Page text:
Date of Award

Winter 1999

Document Type


Degree Name

Doctor of Philosophy (PhD)



Committee Director

James Cox

Committee Director

Viet Nguyen-Tuong

Committee Member

Gary E. Copeland

Committee Member

Rocco Schiavilla

Committee Member

J. Mark Dorrepaal

Committee Member

Larry Phillips


This experimental study has revealed and investigated many of the physical issues that affect accurate measurement of the surface resistance for small samples consisting of superconducting niobium films on copper substrates. It is believed that this work provides the groundwork for future research directed towards solving this important problem. Accurate measurement of surface resistance for such samples is needed to allow the rapid evaluation and optimization of the deposition parameters necessary for manufacturing low-loss superconducting niobium films.

A superconducting niobium triaxial cavity was investigated to determine its suitability for measuring the residual surface resistance of copper samples that were sputter-coated with niobium. Apiezon and GE varnish were found to be inadequate to bond the sample to the endplate of the test chamber. A new method using a screw bonded to the sample and a threaded hole in the endplate was designed to solve these problems. However, electromagnetic simulations indicated that losses from the backside of such a sample might be significant for low-loss films. These effects were investigated using in-situ tuning of the cavity's frequency for samples coated alternately on one and two sides. The surface resistance was found to be frequency-dependent and higher than anticipated.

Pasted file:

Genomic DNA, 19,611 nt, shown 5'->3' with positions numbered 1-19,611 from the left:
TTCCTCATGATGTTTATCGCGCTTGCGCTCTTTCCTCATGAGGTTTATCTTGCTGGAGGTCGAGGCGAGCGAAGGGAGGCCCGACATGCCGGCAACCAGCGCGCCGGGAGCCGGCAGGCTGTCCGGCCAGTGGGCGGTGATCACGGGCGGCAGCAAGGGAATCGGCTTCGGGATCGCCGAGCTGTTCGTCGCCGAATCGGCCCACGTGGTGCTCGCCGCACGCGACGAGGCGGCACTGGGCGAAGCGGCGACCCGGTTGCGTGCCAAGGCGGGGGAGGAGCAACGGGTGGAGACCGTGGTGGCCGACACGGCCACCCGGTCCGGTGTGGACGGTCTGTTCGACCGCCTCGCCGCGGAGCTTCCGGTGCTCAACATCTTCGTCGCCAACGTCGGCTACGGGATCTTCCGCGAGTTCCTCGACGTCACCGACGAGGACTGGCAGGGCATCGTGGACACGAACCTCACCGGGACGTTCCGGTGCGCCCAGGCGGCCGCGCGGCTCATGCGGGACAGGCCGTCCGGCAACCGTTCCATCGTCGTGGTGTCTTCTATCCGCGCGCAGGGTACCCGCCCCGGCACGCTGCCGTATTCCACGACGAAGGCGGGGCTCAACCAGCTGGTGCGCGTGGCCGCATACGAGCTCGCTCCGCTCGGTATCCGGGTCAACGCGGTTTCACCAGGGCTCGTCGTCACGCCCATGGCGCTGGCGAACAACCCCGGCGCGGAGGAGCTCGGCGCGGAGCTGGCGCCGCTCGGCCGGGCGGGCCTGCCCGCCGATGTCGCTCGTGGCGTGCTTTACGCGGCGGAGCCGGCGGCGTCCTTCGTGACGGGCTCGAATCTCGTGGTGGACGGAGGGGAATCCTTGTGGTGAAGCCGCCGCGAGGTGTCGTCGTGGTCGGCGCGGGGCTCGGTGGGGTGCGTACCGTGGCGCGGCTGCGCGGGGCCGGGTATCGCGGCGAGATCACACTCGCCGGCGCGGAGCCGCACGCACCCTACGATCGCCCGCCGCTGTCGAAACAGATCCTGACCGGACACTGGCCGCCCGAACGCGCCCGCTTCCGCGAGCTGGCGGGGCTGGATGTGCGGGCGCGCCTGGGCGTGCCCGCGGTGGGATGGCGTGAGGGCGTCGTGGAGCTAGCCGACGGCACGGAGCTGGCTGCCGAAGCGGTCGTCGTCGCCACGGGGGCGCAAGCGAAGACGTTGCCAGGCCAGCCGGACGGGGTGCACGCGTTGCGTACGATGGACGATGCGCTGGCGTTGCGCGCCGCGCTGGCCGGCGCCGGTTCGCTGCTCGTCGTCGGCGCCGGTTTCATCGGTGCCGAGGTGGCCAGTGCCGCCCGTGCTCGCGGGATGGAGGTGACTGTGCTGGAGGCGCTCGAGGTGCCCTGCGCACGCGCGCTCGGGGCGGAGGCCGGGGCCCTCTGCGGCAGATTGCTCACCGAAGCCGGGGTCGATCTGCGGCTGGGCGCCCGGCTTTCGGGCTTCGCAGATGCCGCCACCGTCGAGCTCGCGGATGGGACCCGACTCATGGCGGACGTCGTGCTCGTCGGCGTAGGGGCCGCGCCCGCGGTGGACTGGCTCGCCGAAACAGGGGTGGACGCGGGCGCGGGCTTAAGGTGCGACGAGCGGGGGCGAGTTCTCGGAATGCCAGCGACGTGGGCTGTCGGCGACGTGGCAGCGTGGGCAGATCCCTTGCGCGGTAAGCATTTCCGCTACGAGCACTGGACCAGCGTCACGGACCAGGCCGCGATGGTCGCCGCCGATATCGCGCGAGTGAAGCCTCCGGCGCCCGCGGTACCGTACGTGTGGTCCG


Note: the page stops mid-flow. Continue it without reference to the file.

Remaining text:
Bulk niobium samples were tested to eliminate the possibility of backside losses. These samples also gave high surface resistances. Experiments were performed to assess losses in the bonding agent between the screw and sample and to assess losses in the screw. The thermal impedance between the sample and endplate was also investigated. These possibilities did not explain the observed losses.

To eliminate extraneous losses from the installation method, bulk niobium samples were bonded to the endplate with GE varnish. The loss was found to be dependent on the frequency and higher than anticipated. Localized losses at the edge were discovered.

The endplate flange was redesigned to allow the entire endplate to be replaced to eliminate the possibility of edge losses. While lower surface resistances were achieved with this method, they were still much higher than anticipated. These results indicate that some anomalous loss mechanism is present even in the absence of edge losses.